Hopefully this is some help, if you have any additional questions please feel free to email or call.

Thank you for your support of the NTCA.

Discoloration on shower grout


Any chance you’ve seen discoloration on grout that’s brownish red? I have a few theories, but I honestly, never seen anything quite as grungy as the discoloration on this client’s shower.  


Sometimes mold that appears on grout is superficial and resides only on the surface of the installation. Most shampoos and soaps contain organic matter, some more than others. When you have organic materials, temperatures and moisture, you have a great environment for mold to grow. Proper and regular cleaning of showers removes those materials. When used and not cleaned regularly you can end up with a “grungy” situation. Always use a neutral pH cleaner approved for cleaning the stone or tile in your shower. And always test them in an inconspicuous area to make sure you will have no adverse reactions. Double check for mold or wet areas outside the shower as well to ensure there are no leaks. If water has escaped the shower assembly and has reached the wood substructure this can also provide the organic matter needed for mold to grow.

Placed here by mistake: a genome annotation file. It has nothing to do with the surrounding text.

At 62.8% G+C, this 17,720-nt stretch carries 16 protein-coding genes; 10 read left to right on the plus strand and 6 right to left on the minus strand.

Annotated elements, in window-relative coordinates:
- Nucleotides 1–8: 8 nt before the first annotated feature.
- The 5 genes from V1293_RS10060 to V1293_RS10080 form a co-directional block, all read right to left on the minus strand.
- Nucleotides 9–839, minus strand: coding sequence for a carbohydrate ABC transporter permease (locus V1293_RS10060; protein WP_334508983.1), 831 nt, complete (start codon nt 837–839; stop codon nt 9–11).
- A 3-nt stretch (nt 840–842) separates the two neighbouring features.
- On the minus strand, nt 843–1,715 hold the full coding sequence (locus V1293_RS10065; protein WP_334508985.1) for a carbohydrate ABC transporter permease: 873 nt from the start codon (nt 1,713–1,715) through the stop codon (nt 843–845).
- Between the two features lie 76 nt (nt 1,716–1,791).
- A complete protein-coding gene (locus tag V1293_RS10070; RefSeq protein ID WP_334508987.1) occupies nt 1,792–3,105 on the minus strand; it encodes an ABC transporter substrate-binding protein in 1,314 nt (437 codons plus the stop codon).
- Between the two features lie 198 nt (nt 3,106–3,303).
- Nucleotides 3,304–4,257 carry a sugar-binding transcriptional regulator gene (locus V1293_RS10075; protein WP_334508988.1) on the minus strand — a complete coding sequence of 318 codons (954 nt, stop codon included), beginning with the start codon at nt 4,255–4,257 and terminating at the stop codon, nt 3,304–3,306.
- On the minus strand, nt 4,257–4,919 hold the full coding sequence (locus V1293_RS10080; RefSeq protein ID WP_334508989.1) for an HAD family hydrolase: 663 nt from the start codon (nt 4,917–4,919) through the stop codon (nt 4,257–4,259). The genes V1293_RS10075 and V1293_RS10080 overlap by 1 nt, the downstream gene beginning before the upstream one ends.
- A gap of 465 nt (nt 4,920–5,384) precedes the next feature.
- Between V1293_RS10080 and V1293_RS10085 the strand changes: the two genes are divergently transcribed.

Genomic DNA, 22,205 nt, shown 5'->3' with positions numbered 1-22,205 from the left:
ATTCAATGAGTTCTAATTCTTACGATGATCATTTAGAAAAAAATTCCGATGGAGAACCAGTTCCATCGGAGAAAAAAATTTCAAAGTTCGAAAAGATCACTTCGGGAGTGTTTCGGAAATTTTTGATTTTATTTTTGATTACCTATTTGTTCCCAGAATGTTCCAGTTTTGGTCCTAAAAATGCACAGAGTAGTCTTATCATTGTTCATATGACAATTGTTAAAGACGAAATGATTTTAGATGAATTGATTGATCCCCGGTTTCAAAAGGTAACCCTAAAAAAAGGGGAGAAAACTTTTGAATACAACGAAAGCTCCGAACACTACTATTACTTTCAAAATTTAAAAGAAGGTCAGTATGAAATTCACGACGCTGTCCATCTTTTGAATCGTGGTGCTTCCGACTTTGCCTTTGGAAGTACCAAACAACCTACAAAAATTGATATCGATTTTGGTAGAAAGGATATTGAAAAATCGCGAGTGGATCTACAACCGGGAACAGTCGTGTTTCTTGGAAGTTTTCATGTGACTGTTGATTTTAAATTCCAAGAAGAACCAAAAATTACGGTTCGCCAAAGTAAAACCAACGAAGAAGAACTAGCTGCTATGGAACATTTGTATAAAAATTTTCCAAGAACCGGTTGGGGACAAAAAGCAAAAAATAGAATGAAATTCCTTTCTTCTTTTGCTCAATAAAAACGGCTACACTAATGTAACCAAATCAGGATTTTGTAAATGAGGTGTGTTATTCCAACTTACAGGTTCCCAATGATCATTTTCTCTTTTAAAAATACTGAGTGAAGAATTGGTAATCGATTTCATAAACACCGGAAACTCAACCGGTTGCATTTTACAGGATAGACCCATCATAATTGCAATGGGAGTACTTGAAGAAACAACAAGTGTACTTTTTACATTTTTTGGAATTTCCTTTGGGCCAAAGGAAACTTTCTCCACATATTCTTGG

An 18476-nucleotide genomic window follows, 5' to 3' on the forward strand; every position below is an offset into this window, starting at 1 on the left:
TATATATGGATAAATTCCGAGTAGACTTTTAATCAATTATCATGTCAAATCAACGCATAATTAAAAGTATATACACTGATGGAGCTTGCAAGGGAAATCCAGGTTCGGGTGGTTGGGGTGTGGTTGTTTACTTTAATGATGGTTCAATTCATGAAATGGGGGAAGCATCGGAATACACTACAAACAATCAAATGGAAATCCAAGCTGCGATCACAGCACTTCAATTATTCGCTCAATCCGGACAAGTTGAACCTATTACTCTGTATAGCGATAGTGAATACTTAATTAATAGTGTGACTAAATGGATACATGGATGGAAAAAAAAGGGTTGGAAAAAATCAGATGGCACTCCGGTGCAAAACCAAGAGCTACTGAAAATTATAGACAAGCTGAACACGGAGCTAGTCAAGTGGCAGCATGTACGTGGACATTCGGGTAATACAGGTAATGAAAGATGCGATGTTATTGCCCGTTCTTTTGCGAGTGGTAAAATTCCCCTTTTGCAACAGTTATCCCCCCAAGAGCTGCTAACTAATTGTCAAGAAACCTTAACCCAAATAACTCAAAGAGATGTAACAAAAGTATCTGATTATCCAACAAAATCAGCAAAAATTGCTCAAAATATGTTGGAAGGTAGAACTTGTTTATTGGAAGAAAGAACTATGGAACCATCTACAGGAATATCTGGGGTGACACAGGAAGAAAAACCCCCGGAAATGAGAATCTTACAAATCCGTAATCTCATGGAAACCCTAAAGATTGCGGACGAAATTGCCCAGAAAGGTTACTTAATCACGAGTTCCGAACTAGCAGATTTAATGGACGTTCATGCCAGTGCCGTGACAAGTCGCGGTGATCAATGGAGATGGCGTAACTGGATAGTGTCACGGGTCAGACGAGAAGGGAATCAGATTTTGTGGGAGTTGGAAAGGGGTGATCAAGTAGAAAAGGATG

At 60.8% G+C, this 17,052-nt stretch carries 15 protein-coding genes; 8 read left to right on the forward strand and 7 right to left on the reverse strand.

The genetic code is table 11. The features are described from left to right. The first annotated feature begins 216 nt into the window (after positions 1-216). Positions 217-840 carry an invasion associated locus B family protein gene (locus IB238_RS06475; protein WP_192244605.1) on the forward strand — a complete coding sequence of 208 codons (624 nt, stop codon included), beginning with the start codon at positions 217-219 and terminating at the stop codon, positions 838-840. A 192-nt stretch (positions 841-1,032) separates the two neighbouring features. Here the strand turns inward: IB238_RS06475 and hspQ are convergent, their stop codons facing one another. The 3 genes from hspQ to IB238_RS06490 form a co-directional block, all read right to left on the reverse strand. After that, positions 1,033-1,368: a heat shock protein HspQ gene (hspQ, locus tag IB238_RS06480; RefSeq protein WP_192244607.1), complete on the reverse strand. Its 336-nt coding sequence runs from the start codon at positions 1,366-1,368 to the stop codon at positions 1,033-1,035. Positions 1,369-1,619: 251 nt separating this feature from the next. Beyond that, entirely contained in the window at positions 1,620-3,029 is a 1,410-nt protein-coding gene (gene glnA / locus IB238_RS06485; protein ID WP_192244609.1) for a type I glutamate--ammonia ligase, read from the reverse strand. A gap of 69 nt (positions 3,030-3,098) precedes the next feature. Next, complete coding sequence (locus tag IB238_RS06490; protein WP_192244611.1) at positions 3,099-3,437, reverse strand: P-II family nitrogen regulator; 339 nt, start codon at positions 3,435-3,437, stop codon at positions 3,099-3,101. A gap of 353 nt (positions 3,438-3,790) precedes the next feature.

Efflorescence reappearing on stone floor


We just installed a stone tile shower floor. It was sealed twice and shortly after white stuff kept showing on the floor even though the walls of the shower and the bathroom are of the same tile. We then removed the sealant and re-sealed it. Again shortly after this white stuff comes out. I have used an efflorescence cleaner which removed it, but the white stuff keeps coming back. Can you tell me what is happening and how we can fix it?

Thank you in advance for all your help.


Without being there on site and doing several destructive tests to determine the actual cause of the problem, I can give you several of the most common causes for the condition that you have described. First of all, given the cleaning product you have described, it sounds like soluble-salt efflorescence. This soluble salt is a natural product that is present in the Portland cement-based products used most often to produce the setting bed that is under the tile installation and the grout material that is used to fill the grout joints.